So I'd like to offer the newly-revised tenets of the Vinyl Anachronist, which should be added to the previous tenets I offered back in 1998 (that you need to take good care of your records, and that you need a decent turntable):
At 45, I'm still dancing, tapping my feet and even playing the occasional air drums on my lap when listening. I meet so many audiophiles who listen to records motionless and silent, with a grim look on their faces. Fuck that. Try listening to Patricia Barber or Eva Cassidy or any other audiophile favorite while having passionate sex on the floor between your speakers. Your stereo will never sound better. Just make sure you apologize to your partner when you have to get up and flip the record over. You know - just like in the old days.
- Level your turntable. That's right; stick a spirit or bull's-eye level on top of your turntable and make sure it's level. You'd be surprised how many people put their turntables on shelves that are uneven. Most turntables come with adjustable feet so that you can compensate for a crappy IKEA bookcase, or a sagging hardwood floor. If it doesn't, slip a plumbing gasket or two underneath one of the corners. If your turntable is just a little bit off, it will sound dreadful. All the anti-skating and VTA adjustments in the world won't help.
- Stop fiddling with VTA. Speaking of Vertical Tracking Alignment, I've met many people in the last who obsess over it. I met one twisted soul who purchased a pair of digital calipers to measure LP thickness. He makes a chart of every LP he owns. He says that a ten-thousandth of a millimeter makes a difference. He is no longer having fun listening to music. As tonearm manufacturer Frank Schroder told me, set the VTA so that about 80% of your LPs are covered, and then forget about it. Fiddling with VTA means you're also fiddling with tracking force, yet few people adjust both at the same time. Oh, and if you have no idea what VTA is, you're one of the lucky ones. Smile to yourself and move on to the next tenet.
- Don't get audio advice from online discussion forums. I've talked about this recently, and it is my new crusade. I have seen so much horrendous advice given on audio forums in the last year. I actually got banned from one forum because I objected to this so vehemently. Honestly, you have no idea who these people are. They probably know less than you do. In fact, you should adopt that as your mantra if you wander into one of these places by accident. To illustrate this point, most reputable audio manufacturers stay the hell away from audio forums because of all the misinformation. "It's a wasteland," one manufacturer told me recently. "Why are you there?" The answer is: I'm not anymore.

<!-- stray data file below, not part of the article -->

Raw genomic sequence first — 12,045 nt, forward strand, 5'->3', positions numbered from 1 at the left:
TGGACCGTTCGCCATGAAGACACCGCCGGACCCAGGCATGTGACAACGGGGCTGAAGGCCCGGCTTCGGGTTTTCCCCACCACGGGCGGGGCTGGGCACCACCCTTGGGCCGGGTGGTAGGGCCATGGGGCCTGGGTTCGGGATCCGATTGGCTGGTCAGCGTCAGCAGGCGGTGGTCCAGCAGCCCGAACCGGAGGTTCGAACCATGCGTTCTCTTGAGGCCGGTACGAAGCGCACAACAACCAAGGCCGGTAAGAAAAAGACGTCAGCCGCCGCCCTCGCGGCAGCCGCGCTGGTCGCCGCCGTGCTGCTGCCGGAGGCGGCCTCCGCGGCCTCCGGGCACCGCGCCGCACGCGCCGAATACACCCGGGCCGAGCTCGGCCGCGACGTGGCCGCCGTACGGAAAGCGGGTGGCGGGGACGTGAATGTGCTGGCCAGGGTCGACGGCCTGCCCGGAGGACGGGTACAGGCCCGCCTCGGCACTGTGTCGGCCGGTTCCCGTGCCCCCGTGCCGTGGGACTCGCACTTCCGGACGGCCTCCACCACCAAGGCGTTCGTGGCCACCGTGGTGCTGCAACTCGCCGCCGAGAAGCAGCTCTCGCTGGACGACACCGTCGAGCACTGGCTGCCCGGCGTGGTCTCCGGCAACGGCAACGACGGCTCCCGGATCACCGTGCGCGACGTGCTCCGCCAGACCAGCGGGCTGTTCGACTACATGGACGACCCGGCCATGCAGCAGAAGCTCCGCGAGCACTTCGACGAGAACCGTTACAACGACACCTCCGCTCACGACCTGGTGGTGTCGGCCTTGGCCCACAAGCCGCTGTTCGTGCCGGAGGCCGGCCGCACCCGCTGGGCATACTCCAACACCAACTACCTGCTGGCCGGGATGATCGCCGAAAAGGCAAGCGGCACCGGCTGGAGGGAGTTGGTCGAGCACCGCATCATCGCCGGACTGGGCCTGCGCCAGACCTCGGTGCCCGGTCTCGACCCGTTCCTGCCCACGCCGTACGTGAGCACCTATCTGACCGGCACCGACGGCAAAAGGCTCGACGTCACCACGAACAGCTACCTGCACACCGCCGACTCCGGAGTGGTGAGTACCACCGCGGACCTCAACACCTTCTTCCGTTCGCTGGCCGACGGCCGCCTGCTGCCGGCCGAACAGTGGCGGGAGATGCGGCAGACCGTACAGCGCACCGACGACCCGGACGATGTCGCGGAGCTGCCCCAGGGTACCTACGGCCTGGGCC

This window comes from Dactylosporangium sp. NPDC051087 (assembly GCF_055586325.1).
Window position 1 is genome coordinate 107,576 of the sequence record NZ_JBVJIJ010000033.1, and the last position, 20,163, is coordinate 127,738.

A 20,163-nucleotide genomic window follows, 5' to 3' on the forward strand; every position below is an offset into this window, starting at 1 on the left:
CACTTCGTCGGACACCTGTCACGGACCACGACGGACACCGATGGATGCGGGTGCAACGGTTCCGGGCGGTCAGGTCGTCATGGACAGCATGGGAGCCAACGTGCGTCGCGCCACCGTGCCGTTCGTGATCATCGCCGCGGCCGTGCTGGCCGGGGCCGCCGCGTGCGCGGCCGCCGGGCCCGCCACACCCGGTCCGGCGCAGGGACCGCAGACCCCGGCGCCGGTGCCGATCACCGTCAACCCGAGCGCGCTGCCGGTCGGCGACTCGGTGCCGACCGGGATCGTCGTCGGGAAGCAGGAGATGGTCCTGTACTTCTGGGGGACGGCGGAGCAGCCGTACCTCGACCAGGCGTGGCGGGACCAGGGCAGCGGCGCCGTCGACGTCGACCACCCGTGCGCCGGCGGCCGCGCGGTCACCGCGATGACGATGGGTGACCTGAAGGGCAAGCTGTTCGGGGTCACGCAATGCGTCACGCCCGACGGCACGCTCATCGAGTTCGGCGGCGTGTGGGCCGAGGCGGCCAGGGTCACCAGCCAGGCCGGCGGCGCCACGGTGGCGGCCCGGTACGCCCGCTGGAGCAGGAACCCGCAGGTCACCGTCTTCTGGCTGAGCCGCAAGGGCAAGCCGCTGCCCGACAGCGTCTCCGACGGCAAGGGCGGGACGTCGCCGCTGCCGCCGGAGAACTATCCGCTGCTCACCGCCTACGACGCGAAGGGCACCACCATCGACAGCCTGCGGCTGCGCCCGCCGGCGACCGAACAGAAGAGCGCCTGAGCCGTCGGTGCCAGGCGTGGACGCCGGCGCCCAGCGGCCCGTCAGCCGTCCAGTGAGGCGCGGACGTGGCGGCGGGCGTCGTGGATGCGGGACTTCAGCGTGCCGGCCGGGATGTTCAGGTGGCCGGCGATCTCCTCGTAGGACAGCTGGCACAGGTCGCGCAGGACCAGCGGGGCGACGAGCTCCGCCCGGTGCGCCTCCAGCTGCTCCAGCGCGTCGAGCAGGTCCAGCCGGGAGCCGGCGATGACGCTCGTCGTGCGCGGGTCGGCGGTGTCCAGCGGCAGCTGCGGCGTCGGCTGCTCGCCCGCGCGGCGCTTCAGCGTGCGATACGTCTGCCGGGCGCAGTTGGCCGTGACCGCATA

- Make mistakes. That's right; I said it. Don't be afraid to make mistakes when it comes to buying turntables or LPs or anything else in life. It's part of the journey. It's part of what makes the hobby so interesting. This tenet goes hand in hand with the last one, since I see so many poor lost souls who want a crash course in how to buy the perfect turntable that will make them happy for the rest of eternity, and oh, they forgot, the wife won't let them spend more than $300 or $400. My advice is to dive in head first and grab the first thing that comes along. You might love it - or, you might hate it, sell it on e-Bay or Audiogon for almost as much as you bought it, and then buy something else. One day, you will have listened to just about everything, and then you'll start a column on an online e-zine, and write about your experiences for 10 years.
- Listen to LP's... don't collect them. I do get a few e-mails from time to time asking about the best pressings for certain LP titles. Honestly, I don't care about matrix numbers, or who signed the dead wax. I will never own 10 different copies of the same friggin' album just because they were pressed in different plants, at different times. It kills me when I see someone who has 10,000 LPs, knowing that they've listened to perhaps one-third of them all the way through at best. I'm a music lover. I could give a rat's ass about the color of the label, or whether the paper obi is still intact on my Japanese pressing of The Best of Firefall.
- Take a quick listen to the song "Surrender" by Cheap Trick. "When I woke up Mom and Dad were rolling on the couch/Rolling numbers, rock and rollin'/ Had my Kiss records out." Either you get it, or you don't.